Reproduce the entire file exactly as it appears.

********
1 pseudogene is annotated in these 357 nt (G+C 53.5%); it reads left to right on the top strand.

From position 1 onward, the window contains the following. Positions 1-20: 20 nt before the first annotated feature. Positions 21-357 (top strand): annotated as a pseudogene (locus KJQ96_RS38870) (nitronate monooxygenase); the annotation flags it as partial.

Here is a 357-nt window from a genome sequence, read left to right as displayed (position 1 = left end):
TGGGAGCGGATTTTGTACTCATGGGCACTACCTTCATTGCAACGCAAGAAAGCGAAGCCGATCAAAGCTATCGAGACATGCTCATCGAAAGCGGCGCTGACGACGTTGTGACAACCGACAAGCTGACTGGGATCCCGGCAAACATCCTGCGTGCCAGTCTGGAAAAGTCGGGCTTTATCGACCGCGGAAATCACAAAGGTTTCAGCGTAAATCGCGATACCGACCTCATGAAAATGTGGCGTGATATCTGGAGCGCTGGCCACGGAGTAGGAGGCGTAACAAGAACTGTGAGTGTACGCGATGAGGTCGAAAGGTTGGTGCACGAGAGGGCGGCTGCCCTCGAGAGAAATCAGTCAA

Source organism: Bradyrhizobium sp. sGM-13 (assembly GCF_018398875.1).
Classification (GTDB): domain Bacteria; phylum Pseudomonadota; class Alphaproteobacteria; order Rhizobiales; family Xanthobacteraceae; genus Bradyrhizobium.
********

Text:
1 pseudogene is annotated in these 357 nt (G+C 53.5%); it reads left to right on the top strand.

From position 1 onward, the window contains the following. Positions 1-20: 20 nt before the first annotated feature. Positions 21-357 (top strand): annotated as a pseudogene (locus KJQ96_RS38870) (nitronate monooxygenase); the annotation flags it as partial.

Here is a 357-nt window from a genome sequence, read left to right as displayed (position 1 = left end):
TGGGAGCGGATTTTGTACTCATGGGCACTACCTTCATTGCAACGCAAGAAAGCGAAGCCGATCAAAGCTATCGAGACATGCTCATCGAAAGCGGCGCTGACGACGTTGTGACAACCGACAAGCTGACTGGGATCCCGGCAAACATCCTGCGTGCCAGTCTGGAAAAGTCGGGCTTTATCGACCGCGGAAATCACAAAGGTTTCAGCGTAAATCGCGATACCGACCTCATGAAAATGTGGCGTGATATCTGGAGCGCTGGCCACGGAGTAGGAGGCGTAACAAGAACTGTGAGTGTACGCGATGAGGTCGAAAGGTTGGTGCACGAGAGGGCGGCTGCCCTCGAGAGAAATCAGTCAA

Source organism: Bradyrhizobium sp. sGM-13 (assembly GCF_018398875.1).
Classification (GTDB): domain Bacteria; phylum Pseudomonadota; class Alphaproteobacteria; order Rhizobiales; family Xanthobacteraceae; genus Bradyrhizobium.